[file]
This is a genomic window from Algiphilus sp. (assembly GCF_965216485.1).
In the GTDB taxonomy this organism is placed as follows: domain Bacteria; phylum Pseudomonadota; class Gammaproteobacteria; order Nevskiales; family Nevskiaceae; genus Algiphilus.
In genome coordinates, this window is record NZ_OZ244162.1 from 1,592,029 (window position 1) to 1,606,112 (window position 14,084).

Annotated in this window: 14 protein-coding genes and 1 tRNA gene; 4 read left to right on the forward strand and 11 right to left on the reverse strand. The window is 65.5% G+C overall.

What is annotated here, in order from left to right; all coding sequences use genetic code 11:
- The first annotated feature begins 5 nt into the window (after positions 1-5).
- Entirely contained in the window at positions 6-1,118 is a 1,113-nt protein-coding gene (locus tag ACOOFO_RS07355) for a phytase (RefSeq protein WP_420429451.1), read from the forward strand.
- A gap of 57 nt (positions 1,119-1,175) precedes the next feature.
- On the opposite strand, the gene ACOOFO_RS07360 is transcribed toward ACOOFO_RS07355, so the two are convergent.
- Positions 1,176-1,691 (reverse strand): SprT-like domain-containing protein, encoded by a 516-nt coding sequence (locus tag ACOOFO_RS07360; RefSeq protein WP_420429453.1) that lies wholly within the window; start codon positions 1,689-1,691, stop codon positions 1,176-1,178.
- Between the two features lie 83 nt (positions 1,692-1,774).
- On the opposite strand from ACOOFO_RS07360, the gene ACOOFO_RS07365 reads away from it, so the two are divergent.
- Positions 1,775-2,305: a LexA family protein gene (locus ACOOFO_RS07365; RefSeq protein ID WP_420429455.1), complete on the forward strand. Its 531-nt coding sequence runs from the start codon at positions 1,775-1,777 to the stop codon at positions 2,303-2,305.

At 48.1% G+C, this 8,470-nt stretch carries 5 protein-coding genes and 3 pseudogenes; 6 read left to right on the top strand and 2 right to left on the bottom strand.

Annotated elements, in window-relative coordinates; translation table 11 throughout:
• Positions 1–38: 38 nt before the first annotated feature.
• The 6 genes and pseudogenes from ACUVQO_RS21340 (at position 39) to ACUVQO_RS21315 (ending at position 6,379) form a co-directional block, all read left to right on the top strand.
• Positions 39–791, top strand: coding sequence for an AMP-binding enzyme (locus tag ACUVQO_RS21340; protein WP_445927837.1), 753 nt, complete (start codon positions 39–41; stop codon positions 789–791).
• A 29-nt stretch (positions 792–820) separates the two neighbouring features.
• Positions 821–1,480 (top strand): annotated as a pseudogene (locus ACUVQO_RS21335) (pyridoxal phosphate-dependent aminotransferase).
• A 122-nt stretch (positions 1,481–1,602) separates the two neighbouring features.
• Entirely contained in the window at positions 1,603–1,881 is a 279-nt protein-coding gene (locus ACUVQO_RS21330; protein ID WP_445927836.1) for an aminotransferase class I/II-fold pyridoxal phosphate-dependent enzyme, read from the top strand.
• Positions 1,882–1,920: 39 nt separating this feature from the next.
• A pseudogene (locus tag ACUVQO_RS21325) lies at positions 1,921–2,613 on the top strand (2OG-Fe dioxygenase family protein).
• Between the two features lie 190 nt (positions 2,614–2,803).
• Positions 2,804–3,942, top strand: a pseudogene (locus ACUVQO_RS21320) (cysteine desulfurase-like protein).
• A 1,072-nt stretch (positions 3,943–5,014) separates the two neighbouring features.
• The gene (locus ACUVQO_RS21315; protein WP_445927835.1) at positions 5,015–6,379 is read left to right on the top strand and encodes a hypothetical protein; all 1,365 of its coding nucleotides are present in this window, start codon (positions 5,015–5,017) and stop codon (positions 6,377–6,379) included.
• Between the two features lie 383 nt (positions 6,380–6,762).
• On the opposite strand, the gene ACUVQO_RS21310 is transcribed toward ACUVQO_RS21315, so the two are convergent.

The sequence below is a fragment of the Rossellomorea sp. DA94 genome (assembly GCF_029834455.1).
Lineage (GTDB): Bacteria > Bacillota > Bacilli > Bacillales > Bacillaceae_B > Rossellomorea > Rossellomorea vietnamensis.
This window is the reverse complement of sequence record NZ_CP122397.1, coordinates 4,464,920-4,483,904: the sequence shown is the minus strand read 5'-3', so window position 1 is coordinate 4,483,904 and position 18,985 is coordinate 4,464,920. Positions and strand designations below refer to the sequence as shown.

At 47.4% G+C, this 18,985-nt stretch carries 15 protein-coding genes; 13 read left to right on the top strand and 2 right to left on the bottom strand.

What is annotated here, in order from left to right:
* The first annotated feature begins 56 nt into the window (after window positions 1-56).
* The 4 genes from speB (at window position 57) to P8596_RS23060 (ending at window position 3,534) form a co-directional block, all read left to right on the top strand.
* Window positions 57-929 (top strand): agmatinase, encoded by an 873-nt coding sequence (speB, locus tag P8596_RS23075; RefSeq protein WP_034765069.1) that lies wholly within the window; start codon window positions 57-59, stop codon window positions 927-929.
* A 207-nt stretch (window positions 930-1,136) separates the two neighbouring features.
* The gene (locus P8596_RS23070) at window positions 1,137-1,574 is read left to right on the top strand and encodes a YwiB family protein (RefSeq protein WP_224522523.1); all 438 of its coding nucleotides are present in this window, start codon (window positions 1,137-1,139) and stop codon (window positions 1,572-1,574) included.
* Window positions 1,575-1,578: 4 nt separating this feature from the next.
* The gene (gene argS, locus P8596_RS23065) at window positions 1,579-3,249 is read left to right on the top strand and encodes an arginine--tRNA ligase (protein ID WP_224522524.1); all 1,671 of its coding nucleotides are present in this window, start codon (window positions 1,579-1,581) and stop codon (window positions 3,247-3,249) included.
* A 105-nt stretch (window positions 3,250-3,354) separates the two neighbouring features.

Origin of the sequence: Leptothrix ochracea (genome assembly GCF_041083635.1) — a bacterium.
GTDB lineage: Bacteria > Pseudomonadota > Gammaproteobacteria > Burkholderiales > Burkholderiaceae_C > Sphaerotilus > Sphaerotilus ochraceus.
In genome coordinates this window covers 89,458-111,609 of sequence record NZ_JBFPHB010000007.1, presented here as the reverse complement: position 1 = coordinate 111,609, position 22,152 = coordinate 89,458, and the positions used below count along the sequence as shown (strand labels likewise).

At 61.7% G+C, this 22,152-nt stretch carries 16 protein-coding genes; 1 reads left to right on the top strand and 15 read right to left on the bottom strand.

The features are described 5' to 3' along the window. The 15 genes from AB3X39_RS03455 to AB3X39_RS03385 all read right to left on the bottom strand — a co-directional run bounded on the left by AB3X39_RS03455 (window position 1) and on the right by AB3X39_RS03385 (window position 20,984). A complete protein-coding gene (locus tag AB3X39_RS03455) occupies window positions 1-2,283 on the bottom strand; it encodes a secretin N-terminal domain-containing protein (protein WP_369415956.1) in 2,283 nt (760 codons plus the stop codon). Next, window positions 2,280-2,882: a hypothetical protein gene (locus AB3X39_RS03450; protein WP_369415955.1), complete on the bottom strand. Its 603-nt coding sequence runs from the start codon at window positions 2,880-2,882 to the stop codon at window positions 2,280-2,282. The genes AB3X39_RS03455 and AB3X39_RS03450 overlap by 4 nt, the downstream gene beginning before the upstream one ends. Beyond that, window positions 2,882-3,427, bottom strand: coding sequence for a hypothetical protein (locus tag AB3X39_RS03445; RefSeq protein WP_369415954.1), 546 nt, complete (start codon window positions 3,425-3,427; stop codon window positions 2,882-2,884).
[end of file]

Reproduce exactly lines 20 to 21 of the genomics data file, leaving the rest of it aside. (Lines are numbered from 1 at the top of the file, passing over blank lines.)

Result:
• Positions 821–1,480 (top strand): annotated as a pseudogene (locus ACUVQO_RS21335) (pyridoxal phosphate-dependent aminotransferase).
• A 122-nt stretch (positions 1,481–1,602) separates the two neighbouring features.